La Tex Mode


LaTeX is an powerful textprocessing tool which allows you to generate larege books, containing table of contents, table of figures, indexes, a bibliography and so more with the aid of a simple text editor on very slow machines running DOS or Linux without X-Windows.

If you still not an LaTeX-processor installed on your system you seems to run Windows. You can obtain a the MikTeX-LaTeX distribution for Windows either at the ftp-server of Tex user group or at the MikTex-Homepage.

Which LaTeX-dialect:

My generell advice is to use the PdfTeX-package instead of the original LaTeX because it allows you to use small PNG-graphics which are easy to handle andit has nice hypertext-facilities.

To convert the various other graphic formats you have (like gif, jpg and so on you can use a nice tool like IrfanView which is freeware or Xnview. By the way PNG-is a graphic-format which can be recognized by modern browsers so you can write pdf- and html-documents at the same time using the same graphics.

For a generell LaTeX-introduction see at or at and the documentation supplied with your LaTeX-distribution.

Getting started

A starting template for PDFTeX:

% main.tex
\usepackage{a4} % standard packages
% some special or downloaded packages

\tableofcontents  \setcounter{secnumdepth}{3} 
\bibliography{biblio/dgroth} % pointer to dgroth.bib the bibtex-file

You can now write various tex.files (title.tex, latex.tex in the example above) which will be processed if invoking the pdftex-compiler. I can't give more infos on TeX here, please see the various web-pages and newsgroups.


The MicroEmacs-Editor is a very powerful choice for editing TeX-documents, because of its following features for TeX-documents: <ul> <li>folding </li> <li>hypertext-movement (ref->label, cite->bibitem; back etc.)</li> <li>list of sections </li> <li>list of labels </li> <li>various templates </li> <li>LaTeX-clipbook/abbreviation </li> <li>support of BibTeX-files </li> <li>shortcut-switch of hilighting between pseudo-pdf (compiled-like for easy reading and correcting tex-documents) and normal hiligthing </li> <li>TeX-specific spelling </li> </ul>


Folding means to make certain regions of text, which are currently not edited, invisible for the user. So you can fold a document by the headers (sections) of the documents, allowing you only to see the header and move fast through the document. Try F3 and F2 keys. To fold also the beginning of a file you should add the following lines at the beginning at the end of the files.

%% \section\{begin-of-file\}
%% \section\{end-of-file\}

These lines are commented out for the latex-processor but visible for the folding mechanism.


The macros in the file hklatex.emf, und textags.emf are providing some hypertext capabilites. You can use the F7-Key to put a list of the sections on a new window and to browse to different sections with the aid of the mouse. The same is possible for labels.

You can furthermore browse from a ref-item to the corresponding label-item using the macro textags.emf (Tools, LaTeX Tools, Create Tags File). Please be aware that textags.emf only works if all tex and bbl files are in one directory.

After generation of the Tags file mark the whole label-name in the tex-file and press the right mouse button: find-tag.

Alternativly jump into ref-brackets and choose Tools, LaTeX-Tools, GoTo-Ref-Label.

You can also jump from a cite references to the corresponiding bbl-file (generated by BibTeX) or the correspondig tex-file if editing bibitems manually. This is useful to citation into your bibliography.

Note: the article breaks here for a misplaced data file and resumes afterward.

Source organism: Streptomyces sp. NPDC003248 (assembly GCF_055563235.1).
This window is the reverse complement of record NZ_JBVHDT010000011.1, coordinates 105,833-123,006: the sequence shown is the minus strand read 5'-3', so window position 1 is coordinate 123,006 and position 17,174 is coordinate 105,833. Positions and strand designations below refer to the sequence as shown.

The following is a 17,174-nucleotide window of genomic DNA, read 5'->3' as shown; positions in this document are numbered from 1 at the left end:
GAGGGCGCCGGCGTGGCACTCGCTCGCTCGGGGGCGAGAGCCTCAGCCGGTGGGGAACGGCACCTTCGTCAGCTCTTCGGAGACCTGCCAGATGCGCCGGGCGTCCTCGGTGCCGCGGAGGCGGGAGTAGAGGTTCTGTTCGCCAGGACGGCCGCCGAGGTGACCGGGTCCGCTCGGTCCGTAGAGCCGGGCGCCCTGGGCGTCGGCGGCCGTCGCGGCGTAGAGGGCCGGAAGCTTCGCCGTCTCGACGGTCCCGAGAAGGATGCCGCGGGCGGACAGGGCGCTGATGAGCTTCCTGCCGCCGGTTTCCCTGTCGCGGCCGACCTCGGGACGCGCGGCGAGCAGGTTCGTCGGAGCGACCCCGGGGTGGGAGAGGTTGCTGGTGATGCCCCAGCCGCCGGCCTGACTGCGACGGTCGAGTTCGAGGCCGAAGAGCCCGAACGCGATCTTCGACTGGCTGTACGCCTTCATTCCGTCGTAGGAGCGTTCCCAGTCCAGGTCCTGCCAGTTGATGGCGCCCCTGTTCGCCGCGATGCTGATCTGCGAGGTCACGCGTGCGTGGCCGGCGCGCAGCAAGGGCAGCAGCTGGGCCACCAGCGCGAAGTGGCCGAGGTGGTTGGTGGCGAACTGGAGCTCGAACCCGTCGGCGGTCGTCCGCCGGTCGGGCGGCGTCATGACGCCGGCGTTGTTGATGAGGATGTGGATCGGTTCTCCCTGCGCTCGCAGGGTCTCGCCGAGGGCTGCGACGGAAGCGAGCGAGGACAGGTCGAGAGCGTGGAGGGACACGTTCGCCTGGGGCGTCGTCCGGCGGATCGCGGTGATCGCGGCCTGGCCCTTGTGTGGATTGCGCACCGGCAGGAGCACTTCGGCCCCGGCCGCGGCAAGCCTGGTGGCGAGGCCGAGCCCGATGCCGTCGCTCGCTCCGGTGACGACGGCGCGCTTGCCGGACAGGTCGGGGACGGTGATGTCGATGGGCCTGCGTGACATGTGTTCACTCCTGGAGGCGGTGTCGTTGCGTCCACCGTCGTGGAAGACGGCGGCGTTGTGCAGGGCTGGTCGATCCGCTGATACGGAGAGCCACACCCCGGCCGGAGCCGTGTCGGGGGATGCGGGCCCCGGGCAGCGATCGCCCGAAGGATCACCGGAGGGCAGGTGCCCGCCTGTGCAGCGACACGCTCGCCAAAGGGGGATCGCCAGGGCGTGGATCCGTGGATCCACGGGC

As any modern editor ME supports customizable syntax-hilighting for various file types. However there are advanced features regarding these hilighting mechanism. So you can higlight certain regions of text in an other way then the rest of the document. So it is possible to hilight C-code inside html-documents with the C-hilighting, but the rest of the html-document with the html-hilighting.

Regarding LaTeX-hilighing you can switch fast between compile-like hiligthing and normal hiligthing just by pressing "C-c C-h" just allowing easy reading and correcting your document. The compile-like hiligthing-scheme hids certain special symbols, like german umlauts, spelling-helps, latex-commands and so on. You can adjust all this to your personal needs.

LaTeX-abbreviation files

Beside of your normal abbreviation files there are abbreviation-files for latex-commands. You use the abbreviations by writing the abbreviation and pressing Esc Esc. To use this you my have to add to your mylatex.emf file the following line: buffer-abbrev-file "latex"

Put the latex.eaf into your user directory.

If you are changing the abbreviation file, you have to save it and to execute the following command:

define-macro latex-reload-eaf
    0 buffer-abbrev-file "latex"

this reloads the abbreviation file.


MicroEmacs provides sophisticated spelling support ignoring special latex-commands like hyphenation-tokens and so on. So you can also spell these divided words correctly.

BibTeX and ME

ME supports also supports special editing of BibTeX-files. You can fold the BibTeX-files by each seperate cite-abbreviation (like author99), allowing fast movement between different items and searching for bibitem-entries.

Since MicroEmacs'2000 it is also possible to cut and insert items in Block mode, try "Esc C-w" for blockwise killing, "Esc C-y" for blockwise inserting. This ueful for inputting special formats like Medline citations.

If you wan't to convert medline-format into BibTeX you can write a macro using the MicroEmacs-macro language. If you have done this thing please let me know. (Addition in 2003 normally it would better to use a true scripting language like perl or tcl!)